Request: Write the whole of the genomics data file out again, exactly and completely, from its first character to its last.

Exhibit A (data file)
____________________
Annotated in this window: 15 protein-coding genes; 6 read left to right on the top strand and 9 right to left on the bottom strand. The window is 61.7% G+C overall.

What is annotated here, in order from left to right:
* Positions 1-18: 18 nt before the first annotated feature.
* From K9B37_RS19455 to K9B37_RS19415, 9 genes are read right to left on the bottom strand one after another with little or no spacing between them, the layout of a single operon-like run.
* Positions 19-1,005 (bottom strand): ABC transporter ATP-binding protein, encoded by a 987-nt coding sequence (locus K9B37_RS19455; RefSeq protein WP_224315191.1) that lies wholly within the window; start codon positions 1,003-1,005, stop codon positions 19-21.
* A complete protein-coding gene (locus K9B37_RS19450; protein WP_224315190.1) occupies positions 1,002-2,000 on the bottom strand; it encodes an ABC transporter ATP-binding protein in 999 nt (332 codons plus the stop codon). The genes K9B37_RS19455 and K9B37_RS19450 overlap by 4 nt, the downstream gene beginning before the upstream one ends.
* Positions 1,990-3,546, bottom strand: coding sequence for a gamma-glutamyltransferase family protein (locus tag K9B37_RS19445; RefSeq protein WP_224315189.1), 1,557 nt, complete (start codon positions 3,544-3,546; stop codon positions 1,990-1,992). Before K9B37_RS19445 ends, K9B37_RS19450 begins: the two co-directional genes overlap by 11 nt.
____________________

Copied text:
Annotated in this window: 15 protein-coding genes; 6 read left to right on the top strand and 9 right to left on the bottom strand. The window is 61.7% G+C overall.

What is annotated here, in order from left to right:
* Positions 1-18: 18 nt before the first annotated feature.
* From K9B37_RS19455 to K9B37_RS19415, 9 genes are read right to left on the bottom strand one after another with little or no spacing between them, the layout of a single operon-like run.
* Positions 19-1,005 (bottom strand): ABC transporter ATP-binding protein, encoded by a 987-nt coding sequence (locus K9B37_RS19455; RefSeq protein WP_224315191.1) that lies wholly within the window; start codon positions 1,003-1,005, stop codon positions 19-21.
* A complete protein-coding gene (locus K9B37_RS19450; protein WP_224315190.1) occupies positions 1,002-2,000 on the bottom strand; it encodes an ABC transporter ATP-binding protein in 999 nt (332 codons plus the stop codon). The genes K9B37_RS19455 and K9B37_RS19450 overlap by 4 nt, the downstream gene beginning before the upstream one ends.
* Positions 1,990-3,546, bottom strand: coding sequence for a gamma-glutamyltransferase family protein (locus tag K9B37_RS19445; RefSeq protein WP_224315189.1), 1,557 nt, complete (start codon positions 3,544-3,546; stop codon positions 1,990-1,992). Before K9B37_RS19445 ends, K9B37_RS19450 begins: the two co-directional genes overlap by 11 nt.